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bruise

[brooz] /bruz/
verb (used with object), bruised, bruising.
1.
to injure by striking or pressing, without breaking the skin:
The blow bruised his arm. Her pinching bruised the peaches.
2.
to injure or hurt slightly, as with an insult or unkind remark:
to bruise a person's feelings.
3.
to crush (drugs or food) by beating or pounding.
4.
Metalworking. to injure the surface of (an ingot or finished object) by collision.
verb (used without object), bruised, bruising.
5.
to develop or bear a discolored spot on the skin as the result of a blow, fall, etc.
6.
to become injured slightly:
His feelings bruise easily.
noun
7.
an injury due to bruising; contusion.
Origin of bruise
900
before 900; Middle English bro(o)sen, bres(s)en, bris(s)en, bruisen, representing Old English brȳsan, brēsan and Anglo-French bruser, Old French bruisier, akin to briser to break; see brisance
Related forms
unbruised, adjective
Can be confused
brews, bruise.
Dictionary.com Unabridged
Based on the Random House Dictionary, © Random House, Inc. 2017.
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Examples from the Web for bruised
Contemporary Examples
Historical Examples
  • He was bruised, shaken, pale as death, and out of breath when he got up.

    The Secret Agent Joseph Conrad
  • I s'pose you're sorry some of us didn't get all cut up and bruised, so you could patch us up.

    Frank Roscoe's Secret Allen Chapman
  • Both were bruised, Smith's body, Greer's head and shoulders.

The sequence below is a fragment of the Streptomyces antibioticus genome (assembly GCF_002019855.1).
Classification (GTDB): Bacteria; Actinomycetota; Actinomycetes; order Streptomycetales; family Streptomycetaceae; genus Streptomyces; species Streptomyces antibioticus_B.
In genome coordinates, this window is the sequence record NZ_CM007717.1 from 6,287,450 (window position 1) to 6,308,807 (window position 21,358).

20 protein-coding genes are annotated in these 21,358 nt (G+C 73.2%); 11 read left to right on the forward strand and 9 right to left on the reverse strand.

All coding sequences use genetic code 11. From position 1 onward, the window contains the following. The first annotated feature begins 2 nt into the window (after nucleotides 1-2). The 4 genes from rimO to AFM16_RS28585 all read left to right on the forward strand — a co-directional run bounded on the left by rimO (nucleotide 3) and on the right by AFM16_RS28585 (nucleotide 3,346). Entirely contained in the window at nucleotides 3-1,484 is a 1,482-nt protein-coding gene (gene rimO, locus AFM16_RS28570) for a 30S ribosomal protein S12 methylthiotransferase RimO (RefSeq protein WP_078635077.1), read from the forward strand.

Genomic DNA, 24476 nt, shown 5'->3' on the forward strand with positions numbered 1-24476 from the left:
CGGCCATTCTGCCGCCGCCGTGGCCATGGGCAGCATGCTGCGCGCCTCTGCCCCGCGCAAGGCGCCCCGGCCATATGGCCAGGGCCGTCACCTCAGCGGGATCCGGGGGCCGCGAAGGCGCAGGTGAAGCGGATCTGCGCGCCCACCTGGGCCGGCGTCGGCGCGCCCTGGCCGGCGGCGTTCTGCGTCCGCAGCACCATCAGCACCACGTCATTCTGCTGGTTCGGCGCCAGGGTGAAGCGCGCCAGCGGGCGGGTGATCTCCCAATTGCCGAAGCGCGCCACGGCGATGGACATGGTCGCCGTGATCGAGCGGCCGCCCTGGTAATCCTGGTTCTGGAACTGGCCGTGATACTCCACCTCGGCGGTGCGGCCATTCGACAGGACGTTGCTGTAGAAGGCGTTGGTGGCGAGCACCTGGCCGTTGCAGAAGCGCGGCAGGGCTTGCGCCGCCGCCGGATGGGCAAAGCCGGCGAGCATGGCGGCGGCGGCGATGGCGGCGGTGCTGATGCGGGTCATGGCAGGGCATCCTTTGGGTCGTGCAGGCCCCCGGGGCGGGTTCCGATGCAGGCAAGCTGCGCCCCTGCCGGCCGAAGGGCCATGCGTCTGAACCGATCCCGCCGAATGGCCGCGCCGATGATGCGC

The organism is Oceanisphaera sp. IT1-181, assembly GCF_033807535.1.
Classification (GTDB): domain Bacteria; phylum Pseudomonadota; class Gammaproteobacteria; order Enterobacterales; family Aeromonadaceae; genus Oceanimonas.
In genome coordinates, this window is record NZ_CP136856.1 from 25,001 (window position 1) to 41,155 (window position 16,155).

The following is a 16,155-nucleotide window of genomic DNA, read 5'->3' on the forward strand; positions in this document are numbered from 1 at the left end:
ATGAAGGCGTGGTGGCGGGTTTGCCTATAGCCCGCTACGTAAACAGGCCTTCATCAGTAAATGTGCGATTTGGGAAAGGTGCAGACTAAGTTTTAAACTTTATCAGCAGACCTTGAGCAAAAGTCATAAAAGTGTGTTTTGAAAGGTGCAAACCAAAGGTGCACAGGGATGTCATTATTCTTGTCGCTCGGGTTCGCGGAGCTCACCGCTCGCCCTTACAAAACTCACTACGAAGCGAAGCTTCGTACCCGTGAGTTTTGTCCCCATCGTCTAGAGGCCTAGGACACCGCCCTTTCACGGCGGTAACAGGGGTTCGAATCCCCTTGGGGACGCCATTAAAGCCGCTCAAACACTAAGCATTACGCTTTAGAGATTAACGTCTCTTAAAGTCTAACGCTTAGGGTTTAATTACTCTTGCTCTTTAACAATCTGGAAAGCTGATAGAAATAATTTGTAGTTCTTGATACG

The Cruise of the Dry Dock T. S. Stribling
  • I'm mair likly to get the bruised reed intil my nakit loof (palm)!

    Salted With Fire George MacDonald
  • The memory of that bruised and battered face was warning enough.

    Sure Pop and the Safety Scouts

    Roy Rutherford Bailey
British Dictionary definitions for bruised

bruise

/bruːz/
verb (mainly transitive)
1.
(also intransitive) to injure (tissues) without breaking the skin, usually with discoloration, or (of tissues) to be injured in this way
2.
to offend or injure (someone's feelings) by an insult, unkindness, etc
3.
to damage the surface of (something), as by a blow
4.
to crush (food, etc) by pounding or pressing
noun
5.
a bodily injury without a break in the skin, usually with discoloration; contusion
Word Origin
Old English brӯsan, of Celtic origin; compare Irish brūigim I bruise
Collins English Dictionary - Complete & Unabridged 2012 Digital Edition
© William Collins Sons & Co. Ltd. 1979, 1986 © HarperCollins
Publishers 1998, 2000, 2003, 2005, 2006, 2007, 2009, 2012
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Word Origin and History for bruised

bruise

v.

Old English brysan "to crush, bruise, pound," from Proto-Germanic *brusjanan, from PIE root *bhreus- "to smash, crush" (cf. Old Irish bronnaim "I wrong, I hurt;" Breton brezel "war," Vulgar Latin brisare "to break"). Merged by 17c. with Anglo-French bruiser "to break, smash," from Old French bruisier "to break, shatter," perhaps from Gaulish *brus-, from the same PIE root. Related: Bruised; bruising.

bruise

n.

1540s, from bruise (v.).

Online Etymology Dictionary, © 2010 Douglas Harper
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bruised in Medicine

bruise (brōōz)
n.
An injury to underlying tissues or bone in which the skin is unbroken, often characterized by ruptured blood vessels and discolorations; a contusion.

The American Heritage® Stedman's Medical Dictionary
Copyright © 2002, 2001, 1995 by Houghton Mifflin Company. Published by Houghton Mifflin Company.
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